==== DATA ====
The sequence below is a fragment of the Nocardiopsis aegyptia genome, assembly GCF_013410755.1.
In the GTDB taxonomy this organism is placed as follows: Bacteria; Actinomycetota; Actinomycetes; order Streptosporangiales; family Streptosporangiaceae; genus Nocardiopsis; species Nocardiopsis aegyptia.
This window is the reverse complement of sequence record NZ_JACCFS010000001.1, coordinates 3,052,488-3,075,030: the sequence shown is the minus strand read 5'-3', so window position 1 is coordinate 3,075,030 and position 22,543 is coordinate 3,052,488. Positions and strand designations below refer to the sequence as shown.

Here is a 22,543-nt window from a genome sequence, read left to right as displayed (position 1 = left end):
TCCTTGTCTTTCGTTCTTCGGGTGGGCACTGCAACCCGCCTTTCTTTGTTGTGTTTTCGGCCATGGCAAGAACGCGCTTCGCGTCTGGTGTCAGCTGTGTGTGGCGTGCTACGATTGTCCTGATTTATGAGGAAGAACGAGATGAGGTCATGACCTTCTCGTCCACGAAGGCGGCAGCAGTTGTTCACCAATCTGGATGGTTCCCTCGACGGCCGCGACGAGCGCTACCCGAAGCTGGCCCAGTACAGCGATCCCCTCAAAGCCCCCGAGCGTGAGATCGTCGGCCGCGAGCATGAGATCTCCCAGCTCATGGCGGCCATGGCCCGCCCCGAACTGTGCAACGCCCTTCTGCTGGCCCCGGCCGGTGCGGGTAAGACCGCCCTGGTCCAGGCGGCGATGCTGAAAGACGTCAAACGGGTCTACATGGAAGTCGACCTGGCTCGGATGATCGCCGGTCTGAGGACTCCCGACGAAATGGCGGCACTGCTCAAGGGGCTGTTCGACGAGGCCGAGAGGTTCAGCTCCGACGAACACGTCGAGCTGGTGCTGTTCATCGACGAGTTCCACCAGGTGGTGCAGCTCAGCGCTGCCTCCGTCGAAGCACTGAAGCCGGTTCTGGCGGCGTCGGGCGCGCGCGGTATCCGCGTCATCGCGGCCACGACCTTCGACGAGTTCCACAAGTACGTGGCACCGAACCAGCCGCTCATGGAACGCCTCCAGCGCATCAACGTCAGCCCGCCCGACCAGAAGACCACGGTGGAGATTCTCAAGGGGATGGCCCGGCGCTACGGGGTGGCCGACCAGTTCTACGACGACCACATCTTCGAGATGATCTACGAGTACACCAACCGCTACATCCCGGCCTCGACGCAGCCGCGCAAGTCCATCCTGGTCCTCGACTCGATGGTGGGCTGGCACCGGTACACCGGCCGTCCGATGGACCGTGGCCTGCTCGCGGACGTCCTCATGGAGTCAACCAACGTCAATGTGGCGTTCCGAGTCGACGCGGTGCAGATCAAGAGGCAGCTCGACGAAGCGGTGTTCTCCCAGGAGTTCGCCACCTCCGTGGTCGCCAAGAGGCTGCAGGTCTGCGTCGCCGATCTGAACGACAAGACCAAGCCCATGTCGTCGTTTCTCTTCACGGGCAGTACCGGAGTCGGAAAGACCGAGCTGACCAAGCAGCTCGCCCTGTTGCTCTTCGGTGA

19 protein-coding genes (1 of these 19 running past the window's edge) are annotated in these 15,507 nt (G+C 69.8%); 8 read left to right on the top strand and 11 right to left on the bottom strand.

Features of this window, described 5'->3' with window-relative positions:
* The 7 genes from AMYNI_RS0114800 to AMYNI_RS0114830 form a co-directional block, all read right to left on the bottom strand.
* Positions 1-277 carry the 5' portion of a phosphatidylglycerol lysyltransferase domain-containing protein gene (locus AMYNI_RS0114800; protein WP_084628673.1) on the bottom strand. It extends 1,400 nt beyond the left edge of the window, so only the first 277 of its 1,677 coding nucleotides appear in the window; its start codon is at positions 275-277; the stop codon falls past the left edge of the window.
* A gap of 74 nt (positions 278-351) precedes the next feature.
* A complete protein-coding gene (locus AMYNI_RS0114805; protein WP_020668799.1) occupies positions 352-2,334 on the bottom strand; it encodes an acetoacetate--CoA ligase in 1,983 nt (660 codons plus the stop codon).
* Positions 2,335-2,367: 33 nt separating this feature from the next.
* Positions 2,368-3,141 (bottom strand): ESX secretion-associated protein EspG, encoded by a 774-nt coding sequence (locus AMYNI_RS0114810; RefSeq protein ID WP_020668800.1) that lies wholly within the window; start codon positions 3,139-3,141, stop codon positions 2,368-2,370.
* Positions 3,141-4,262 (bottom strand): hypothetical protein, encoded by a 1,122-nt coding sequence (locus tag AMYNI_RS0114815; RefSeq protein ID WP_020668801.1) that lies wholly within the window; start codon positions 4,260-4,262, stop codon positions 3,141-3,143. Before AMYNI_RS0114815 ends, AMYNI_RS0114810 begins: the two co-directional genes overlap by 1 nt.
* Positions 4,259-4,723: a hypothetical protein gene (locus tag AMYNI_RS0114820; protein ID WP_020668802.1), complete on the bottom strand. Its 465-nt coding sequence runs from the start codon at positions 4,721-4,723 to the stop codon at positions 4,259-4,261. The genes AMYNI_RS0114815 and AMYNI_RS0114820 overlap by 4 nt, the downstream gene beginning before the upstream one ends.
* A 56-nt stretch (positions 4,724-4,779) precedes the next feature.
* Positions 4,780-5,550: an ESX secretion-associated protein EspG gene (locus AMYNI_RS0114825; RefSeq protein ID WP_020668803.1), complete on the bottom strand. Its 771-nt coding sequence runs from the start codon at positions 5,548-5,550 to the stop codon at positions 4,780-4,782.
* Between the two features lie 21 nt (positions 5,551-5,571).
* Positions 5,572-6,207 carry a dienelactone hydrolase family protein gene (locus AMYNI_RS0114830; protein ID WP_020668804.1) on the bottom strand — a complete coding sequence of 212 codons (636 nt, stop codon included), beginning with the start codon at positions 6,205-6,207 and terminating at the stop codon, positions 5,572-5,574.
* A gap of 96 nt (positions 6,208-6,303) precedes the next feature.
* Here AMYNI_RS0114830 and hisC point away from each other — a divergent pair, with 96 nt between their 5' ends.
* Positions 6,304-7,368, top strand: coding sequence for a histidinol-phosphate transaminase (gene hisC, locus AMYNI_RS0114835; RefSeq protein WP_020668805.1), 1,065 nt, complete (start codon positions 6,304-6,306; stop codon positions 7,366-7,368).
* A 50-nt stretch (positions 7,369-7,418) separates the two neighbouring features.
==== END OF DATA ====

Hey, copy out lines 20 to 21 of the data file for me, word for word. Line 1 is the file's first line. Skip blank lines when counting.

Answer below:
* A gap of 96 nt (positions 6,208-6,303) precedes the next feature.
* Here AMYNI_RS0114830 and hisC point away from each other — a divergent pair, with 96 nt between their 5' ends.